To further investigate the role of Trp73 in a different T cell-mediated disease model, we crossed Trp73fl/fl mice to CD4Cre mice to delete Trp73 in CD4+ T cells (Trp73 cKO). Like the complete Trp73−/− mice, there was no significant effect on thymic or splenic lymphoid development in these animals (Supplementary Fig. 6). We therefore compared Th1 differentiation in WT versus Trp73 cKO T cells. Upon in vitro differentiation in the presence of IL-12 and anti-IL-4, we confirmed that Trp73 mRNA expression was indeed significantly lower in Trp73 cKO than in WT CD4+ T cells (Fig. 7a), and while the percentage of IFNγ-positive cells measured by intracellular staining tended to be higher in Trp73 cKO T cells but did not reach statistical significance (Fig. 7b), Trp73 cKO T cells secreted significantly higher levels of IFNγ compared to WT cells (Fig. 7c). We therefore further analyzed the impact of Trp73 deletion in vivo by assessing disease development in a T cell adoptive transfer model of experimental colitis that is characterized by intestinal inflammation driven by an unrestrained Th1/Th17 CD4+ T cell response to commensal microbial, and possibly self-antigens, resembling human Crohn’s disease28,29. In this model, transfer of naive CD4+CD45RBhi T cells from WT mice into Rag2−/− mice results in frank colitis development 8–10 weeks after transfer in our animal facilities. Transfer of CD4+CD45RBhi T cells from Trp73 cKO mice into Rag2−/− mice resulted in accelerated colitis development compared to mice that received WT CD4+CD45RBhi T cells from littermate controls. As early as 4 weeks after T cell transfer, mice transferred Trp73-KO T cells had more inflamed colons by histology (Fig. 7d). Although there was no significant change in total lamina propria mononuclear cell (LPMC) numbers at this early time point (Fig. 7e), a higher accumulation of total as well as pathogenic IFNγ-producing CD4+ T cells in the colon was evident (Fig. 7f). Moreover, although total IL-17A+ CD4+ T cells were not increased, there were increased IFNγ+IL-17A+ double-producing CD4+ T cells (Supplementary Fig. 7a). Furthermore, at week 7 post T cell transfer, while there was no significant difference in body weights, which is not unexpected at this still early time point in disease development (Supplementary Fig. 7b), Rag2−/− mice receiving Trp73 cKO T cells developed symptoms of colitis including diarrhea, as compared to mice receiving T cells from WT littermates, which displayed no symptoms of colitis. The Rag2−/− mice receiving Trp73 cKO T cells also had increased tissue inflammation reflected in higher histology scores (Fig. 7d), total numbers of LPMC (Fig. 7e), and IFNγ-producing CD4+ T cells (Fig. 7f). Together, these data demonstrate an accelerated disease course and increased colitis severity following adoptive transfer of Trp73 cKO compared to WT CD4+CD45RBhi T cells to Rag2−/− recipients, and are consistent with the ability of Trp73 to restrain pathogenic Th1 differentiation, particularly at an early stage in disease development.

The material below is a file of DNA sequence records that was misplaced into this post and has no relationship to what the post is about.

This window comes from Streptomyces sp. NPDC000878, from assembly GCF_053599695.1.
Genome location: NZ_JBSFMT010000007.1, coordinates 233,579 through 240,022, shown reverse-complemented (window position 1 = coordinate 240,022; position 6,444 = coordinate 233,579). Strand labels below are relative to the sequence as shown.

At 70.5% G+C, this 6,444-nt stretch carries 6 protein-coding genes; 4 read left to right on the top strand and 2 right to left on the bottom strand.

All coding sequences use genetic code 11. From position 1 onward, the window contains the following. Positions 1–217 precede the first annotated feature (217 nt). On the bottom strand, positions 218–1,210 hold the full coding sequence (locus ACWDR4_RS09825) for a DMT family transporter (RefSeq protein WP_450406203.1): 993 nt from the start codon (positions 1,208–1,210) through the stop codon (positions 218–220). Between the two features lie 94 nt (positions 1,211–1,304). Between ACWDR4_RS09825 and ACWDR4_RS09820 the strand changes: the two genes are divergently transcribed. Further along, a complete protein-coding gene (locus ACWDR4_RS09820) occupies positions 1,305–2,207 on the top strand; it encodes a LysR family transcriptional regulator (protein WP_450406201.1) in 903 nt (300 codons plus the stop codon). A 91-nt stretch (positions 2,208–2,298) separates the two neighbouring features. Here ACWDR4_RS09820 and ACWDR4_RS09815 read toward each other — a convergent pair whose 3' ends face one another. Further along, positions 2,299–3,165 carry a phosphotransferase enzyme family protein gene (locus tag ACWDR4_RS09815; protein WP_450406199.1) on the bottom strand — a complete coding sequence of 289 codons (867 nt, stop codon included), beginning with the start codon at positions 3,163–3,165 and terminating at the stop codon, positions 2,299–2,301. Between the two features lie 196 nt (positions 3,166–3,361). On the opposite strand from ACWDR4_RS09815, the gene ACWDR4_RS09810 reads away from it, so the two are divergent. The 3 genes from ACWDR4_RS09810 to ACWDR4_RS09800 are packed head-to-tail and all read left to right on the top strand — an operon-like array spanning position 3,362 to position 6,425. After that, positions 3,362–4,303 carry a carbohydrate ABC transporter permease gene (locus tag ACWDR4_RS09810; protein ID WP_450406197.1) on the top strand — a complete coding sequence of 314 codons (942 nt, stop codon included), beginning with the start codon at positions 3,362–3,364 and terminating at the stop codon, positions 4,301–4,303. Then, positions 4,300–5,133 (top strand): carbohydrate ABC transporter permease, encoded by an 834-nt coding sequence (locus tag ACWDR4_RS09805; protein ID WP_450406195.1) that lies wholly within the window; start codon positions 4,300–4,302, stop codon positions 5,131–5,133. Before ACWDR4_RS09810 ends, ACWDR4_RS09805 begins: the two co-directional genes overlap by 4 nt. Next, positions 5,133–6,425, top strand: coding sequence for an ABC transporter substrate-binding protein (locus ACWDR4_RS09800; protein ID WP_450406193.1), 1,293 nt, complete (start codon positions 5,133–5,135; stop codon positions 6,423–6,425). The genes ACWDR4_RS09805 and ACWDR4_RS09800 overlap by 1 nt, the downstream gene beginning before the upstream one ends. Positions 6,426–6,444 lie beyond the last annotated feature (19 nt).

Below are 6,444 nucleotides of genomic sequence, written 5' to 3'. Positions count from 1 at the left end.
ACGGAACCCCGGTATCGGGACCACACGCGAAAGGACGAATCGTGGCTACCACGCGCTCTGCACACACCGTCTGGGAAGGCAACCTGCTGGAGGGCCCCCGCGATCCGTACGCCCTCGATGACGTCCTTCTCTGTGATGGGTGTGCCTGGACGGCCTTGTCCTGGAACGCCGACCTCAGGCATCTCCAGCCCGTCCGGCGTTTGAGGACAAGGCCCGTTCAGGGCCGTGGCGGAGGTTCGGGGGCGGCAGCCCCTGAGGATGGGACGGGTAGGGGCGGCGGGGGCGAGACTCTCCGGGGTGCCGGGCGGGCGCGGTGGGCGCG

Fig. 7: Augmented IFNγ production following in vitro differentiation and enhanced pathogenic IFNγ-producing T cell induction and disease mediated by Trp73-deficient T cells in an adoptive T cell transfer model of colitis.